The Sergeant’s Lady Blurb:
Highborn Anna Arrington has been "following the drum," obeying the wishes of her cold, controlling cavalry officer husband. When he dies, all she wants is to leave life with Wellington's army in Spain behind her and go home to her family's castle in Scotland.

Sergeant Will Atkins ran away from home to join the army in a fit of boyish enthusiasm. He is a natural born soldier, popular with officers and men alike, uncommonly brave and chivalrous, and educated and well-read despite his common birth.

As Anna journeys home with a convoy of wounded soldiers, she forms an unlikely friendship with Will. When the convoy is ambushed and their fellow soldiers captured, they become fugitives—together. The attraction between them is strong—but even if they can escape the threat of death at the hands of the French, is love strong enough to bridge the gap between a viscount's daughter and an innkeeper's son?

Excerpt here.

Susanna Fraser bio:
Susanna Fraser wrote her first novel in fourth grade. It starred a family of talking horses who ruled a magical land. In high school she started, but never finished, a succession of tales of girls who were just like her, only with long, naturally curly and often unusually colored hair, who, perhaps because of the hair, had much greater success with boys than she ever did.

Along the way she read her hometown library’s entire collection of Regency romance, fell in love with the works of Jane Austen, and discovered in Patrick O’Brian’s and Bernard Cornwell’s novels another side of the opening decades of the 19th century. When she started to write again as an adult, she knew exactly where she wanted to set her books. Her writing has come a long way from her youthful efforts, but she still gives her heroines great hair.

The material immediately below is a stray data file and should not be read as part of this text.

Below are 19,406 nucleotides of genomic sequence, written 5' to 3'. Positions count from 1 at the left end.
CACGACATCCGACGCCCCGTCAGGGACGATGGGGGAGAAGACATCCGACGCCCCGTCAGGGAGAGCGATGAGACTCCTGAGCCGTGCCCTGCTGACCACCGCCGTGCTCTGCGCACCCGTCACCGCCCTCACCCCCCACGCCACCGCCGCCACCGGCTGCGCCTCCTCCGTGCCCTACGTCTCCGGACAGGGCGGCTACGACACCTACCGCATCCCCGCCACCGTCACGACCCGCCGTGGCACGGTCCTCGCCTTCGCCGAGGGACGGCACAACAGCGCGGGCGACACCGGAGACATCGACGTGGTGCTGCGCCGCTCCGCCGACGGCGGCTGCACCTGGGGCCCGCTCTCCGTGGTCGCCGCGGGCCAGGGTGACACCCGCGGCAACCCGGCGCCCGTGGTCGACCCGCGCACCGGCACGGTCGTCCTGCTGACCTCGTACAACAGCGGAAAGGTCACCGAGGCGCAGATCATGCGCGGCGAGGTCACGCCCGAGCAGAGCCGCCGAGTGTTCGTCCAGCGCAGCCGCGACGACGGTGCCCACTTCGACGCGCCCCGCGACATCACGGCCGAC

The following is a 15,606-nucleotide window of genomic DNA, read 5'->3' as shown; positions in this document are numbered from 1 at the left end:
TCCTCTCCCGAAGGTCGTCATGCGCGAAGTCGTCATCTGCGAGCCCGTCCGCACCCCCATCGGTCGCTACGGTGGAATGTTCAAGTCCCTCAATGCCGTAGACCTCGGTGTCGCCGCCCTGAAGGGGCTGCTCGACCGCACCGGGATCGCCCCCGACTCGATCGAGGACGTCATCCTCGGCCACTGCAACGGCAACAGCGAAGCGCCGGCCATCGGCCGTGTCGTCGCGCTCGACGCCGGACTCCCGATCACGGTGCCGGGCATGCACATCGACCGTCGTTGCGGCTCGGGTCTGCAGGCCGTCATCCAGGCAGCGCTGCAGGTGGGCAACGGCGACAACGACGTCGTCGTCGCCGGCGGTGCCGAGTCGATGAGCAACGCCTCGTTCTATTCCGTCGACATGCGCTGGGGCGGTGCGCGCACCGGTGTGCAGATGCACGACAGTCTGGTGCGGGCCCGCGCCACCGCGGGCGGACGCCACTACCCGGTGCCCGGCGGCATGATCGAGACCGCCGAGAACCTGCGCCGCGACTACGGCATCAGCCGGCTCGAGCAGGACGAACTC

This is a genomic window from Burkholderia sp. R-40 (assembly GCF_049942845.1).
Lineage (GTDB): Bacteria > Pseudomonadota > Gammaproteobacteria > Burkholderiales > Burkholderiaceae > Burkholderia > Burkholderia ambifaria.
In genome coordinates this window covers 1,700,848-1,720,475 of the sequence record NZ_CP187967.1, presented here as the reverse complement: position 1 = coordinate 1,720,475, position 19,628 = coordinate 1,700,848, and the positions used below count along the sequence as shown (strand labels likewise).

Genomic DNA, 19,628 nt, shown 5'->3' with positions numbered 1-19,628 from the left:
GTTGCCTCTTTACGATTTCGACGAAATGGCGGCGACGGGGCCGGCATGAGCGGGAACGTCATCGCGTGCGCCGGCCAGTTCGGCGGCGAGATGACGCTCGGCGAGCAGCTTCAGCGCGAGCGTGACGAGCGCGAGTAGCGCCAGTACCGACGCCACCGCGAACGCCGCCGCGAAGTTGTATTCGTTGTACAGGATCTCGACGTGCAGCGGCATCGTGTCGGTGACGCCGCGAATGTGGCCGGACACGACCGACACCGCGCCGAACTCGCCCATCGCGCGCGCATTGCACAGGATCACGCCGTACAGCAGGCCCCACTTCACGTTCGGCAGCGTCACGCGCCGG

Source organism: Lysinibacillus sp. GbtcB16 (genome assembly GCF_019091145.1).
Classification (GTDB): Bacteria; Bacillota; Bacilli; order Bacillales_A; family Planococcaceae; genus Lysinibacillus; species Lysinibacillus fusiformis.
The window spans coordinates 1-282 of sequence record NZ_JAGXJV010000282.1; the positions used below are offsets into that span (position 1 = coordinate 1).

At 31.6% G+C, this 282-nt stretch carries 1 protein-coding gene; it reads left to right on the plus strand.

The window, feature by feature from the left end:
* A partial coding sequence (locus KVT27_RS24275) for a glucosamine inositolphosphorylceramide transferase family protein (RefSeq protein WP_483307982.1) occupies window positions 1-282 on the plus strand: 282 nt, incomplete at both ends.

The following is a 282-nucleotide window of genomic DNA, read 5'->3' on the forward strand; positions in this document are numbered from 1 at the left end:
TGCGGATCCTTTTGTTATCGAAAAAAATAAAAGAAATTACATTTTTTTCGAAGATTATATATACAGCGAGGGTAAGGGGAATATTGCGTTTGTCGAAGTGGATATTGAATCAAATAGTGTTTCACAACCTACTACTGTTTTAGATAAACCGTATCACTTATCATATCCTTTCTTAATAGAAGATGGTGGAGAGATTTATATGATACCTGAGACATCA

Susanna grew up in rural Alabama. After high school she left home for the University of Pennsylvania and has been a city girl ever since. She worked in England for a year after college, using her days off to explore history from ancient stone circles to Jane Austen’s Bath.

Susanna lives in the Pacific Northwest with her husband and daughter. When not writing or reading, she goes to baseball games, sings alto in a local choir and watches cooking competition shows. Please stop by and visit her at, get to know her on Facebook at and follow her on Twitter at @susannafraser.


Linda Banche said...

Hey, May 10, nice day. That's my birthday. *g* Seriously, though, that 90% of the research you left out provides the context of the story. I like some accounting of current events, and the story has to fit the time. Otherwise we're talking costume drama, and I don't like that type of historical

Lindsay Townsend said...

That's really interesting, Susanna, and I respect your reasons for both including and laving out what you put in and left out of your novel.

Debra Glass said...

First of all, your cover is gorgeous! And I love the premise. I think when the history can be included to advance the story and the plot, put it in there! But readers want a feel for the time and the clothes. They want to feel as if they are on the journey with the hero and heroine. Using the history to bring out the emotions of the characters is what makes a historical breathtakingly wonderful. Great post, Susanna and congrats on your book!

Valerie L. said...

Knowing how well you respect the history and how you plan on using it and not using it makes me want to read your book. Of course, the story is what counts first, but I don't believe a good story can be written without the author being aware of the history and the tenor of the times to make it real. Thank you, and I will be looking for your book on the shelves.

Susanna Fraser said...

Thanks for having me here today!

Character comes first for me, as a writer and a reader--but IMHO a good character in historical fiction needs to be grounded in his/her place in time, and that includes thinking about the events, big and small, that shaped their world.

Debra, I'm extremely pleased with my cover, and Carina is doing a great job with cover art in general.

Valerie, at least for now my book is only available on virtual shelves, but you don't have to have a dedicated e-reader like a Kindle or Nook to read it. Amazon and Barnes & Noble both have free apps you can download for a computer or smartphone, so you can find out if e-books are for you for no more than the cost of a book. :-)

Elizabeth Morgan said...

I think that the books sounds awesome. I think the things that you left out are the things that people would avoid. Sounds awesome!

catslady said...

It sounds like you are balancing it just right. I love to hear the history but only if it applies. I'd much rather something not be included if the dates and timing would be off.